The introduction of a "building defects fund" was being investigated by the ACT government in 2010, as it sought to address concerns about building quality in Canberra.
The then-planning minister and now Chief Minister Andrew Barr also committed to a wholesale review of private certification among 11 measures to ensure a "strong and robust legislative framework" to prevent shoddy construction work in the ACT.
Mandatory inspections of newly-completed buildings, including checks on frames and wet sealing, were also floated.
However, almost a decade later, a number of the major proposals - including the building defects fund - have not been implemented.
In the meantime, Canberra's development boom has been plagued by numerous accounts of defect-ridden buildings.
Details of the proposed reforms were outlined in a letter to Owners Corporation Network president Gary Petherbridge in 2010.
On Wednesday, Mr Petherbridge tabled the correspondence at the ACT Assembly's building quality inquiry, in part to draw attention to how little progress he felt had been made in dealing with long-running concerns about building standards in the ACT.
Speaking to The Canberra Times after giving evidence at the hearing, Mr Petherbridge said it had only been in the past four months that the ACT government appeared to be cracking down on building quality issues.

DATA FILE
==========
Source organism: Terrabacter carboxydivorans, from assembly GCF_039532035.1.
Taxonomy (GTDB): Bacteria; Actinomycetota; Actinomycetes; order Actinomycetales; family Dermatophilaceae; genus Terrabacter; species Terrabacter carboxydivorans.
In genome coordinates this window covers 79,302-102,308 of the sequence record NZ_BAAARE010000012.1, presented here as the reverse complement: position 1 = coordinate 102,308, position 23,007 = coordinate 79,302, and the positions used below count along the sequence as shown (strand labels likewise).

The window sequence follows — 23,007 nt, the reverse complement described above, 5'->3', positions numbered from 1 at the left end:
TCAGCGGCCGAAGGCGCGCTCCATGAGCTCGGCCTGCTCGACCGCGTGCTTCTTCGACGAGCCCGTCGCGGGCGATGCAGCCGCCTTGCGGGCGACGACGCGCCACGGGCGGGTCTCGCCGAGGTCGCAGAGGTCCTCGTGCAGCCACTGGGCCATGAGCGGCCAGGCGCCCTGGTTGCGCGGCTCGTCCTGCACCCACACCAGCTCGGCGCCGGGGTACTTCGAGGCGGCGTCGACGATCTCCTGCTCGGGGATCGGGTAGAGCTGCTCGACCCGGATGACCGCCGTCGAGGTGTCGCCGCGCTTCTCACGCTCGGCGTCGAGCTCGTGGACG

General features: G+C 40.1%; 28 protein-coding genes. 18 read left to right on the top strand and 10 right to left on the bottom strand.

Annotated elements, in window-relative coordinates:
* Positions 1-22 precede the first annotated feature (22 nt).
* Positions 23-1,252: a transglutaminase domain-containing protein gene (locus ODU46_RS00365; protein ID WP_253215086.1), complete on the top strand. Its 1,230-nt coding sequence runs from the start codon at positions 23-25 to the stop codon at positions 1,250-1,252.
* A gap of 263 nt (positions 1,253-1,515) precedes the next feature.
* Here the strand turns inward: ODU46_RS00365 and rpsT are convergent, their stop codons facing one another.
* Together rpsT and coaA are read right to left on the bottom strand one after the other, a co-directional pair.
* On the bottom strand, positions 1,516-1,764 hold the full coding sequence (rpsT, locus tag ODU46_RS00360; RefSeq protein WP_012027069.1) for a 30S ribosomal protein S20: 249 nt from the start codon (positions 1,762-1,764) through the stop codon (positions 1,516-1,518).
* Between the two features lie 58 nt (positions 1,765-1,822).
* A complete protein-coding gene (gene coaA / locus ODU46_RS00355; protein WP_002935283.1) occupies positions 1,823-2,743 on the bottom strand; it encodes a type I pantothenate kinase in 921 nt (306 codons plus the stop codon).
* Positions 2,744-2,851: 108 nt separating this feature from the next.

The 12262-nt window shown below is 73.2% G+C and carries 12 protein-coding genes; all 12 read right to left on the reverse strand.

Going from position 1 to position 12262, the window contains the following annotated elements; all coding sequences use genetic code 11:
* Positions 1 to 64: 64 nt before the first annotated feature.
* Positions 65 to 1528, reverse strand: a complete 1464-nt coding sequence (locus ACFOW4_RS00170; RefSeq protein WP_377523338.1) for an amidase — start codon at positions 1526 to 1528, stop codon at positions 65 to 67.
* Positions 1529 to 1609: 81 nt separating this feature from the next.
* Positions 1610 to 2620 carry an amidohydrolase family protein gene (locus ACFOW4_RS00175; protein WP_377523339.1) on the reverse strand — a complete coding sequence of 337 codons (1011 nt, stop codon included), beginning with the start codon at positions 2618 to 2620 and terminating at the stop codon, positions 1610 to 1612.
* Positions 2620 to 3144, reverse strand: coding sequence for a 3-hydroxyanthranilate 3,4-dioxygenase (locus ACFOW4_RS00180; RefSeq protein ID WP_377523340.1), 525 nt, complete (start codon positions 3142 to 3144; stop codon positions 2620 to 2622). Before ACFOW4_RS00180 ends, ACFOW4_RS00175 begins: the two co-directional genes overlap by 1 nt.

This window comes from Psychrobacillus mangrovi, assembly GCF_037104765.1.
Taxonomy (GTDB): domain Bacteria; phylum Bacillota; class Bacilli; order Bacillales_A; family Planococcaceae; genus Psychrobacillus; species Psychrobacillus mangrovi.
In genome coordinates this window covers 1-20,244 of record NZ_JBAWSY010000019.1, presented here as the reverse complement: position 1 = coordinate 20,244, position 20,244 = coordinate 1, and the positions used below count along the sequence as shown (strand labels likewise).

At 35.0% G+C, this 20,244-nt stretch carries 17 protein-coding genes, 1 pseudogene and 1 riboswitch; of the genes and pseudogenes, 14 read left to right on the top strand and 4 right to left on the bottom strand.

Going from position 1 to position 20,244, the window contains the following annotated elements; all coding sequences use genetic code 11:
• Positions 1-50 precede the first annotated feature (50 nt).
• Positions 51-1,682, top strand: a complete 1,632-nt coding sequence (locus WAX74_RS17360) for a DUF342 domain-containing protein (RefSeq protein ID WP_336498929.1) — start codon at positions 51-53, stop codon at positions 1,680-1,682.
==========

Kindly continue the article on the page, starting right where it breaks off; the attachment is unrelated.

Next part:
He urged the government to considering introducing the 2010 proposals alongside the 43 building regulation reforms already being rolled out.
These are still ideas that would provide solutions.Gary Petherbridge
"The solutions have not changed [from 2010)," Mr Petherbridge said.
"These are still ideas that provide would solutions. But let's face it, the government is only now feeling the heat and addressing the problem."
In the June 2010 letter, Mr Barr said he was committed to working with industry and owners corporations to address concerns about building standards.
The three-page letter said the government was reviewing 11 potential reforms relating to regulation, inspections, education and sanctions.
It said it was considering establishing a "building defects fund", which owners could apply to access to help pay for repairs.
Developers and builders would pour money into the fund, which was to be administered by the government's justice and community safety directorate, according to the proposed model outlined by Mr Barr.
The limited avenues for owners to secure compensation or force builders to fix defects was a concern referenced in numerous submissions to the Assembly inquiry.
If the warranty period has expired, and builders or developers are reluctant to willingly rectify the defect, owners are typically forced to pursue legal action.
Mr Barr's 11-point plan also included bringing in compulsory pre-occupancy checks at new buildings and a review of private certification to ensure industry and consumers could have "confidence" in the system.
The Assembly inquiry is scheduled to hold four further public hearings up to September.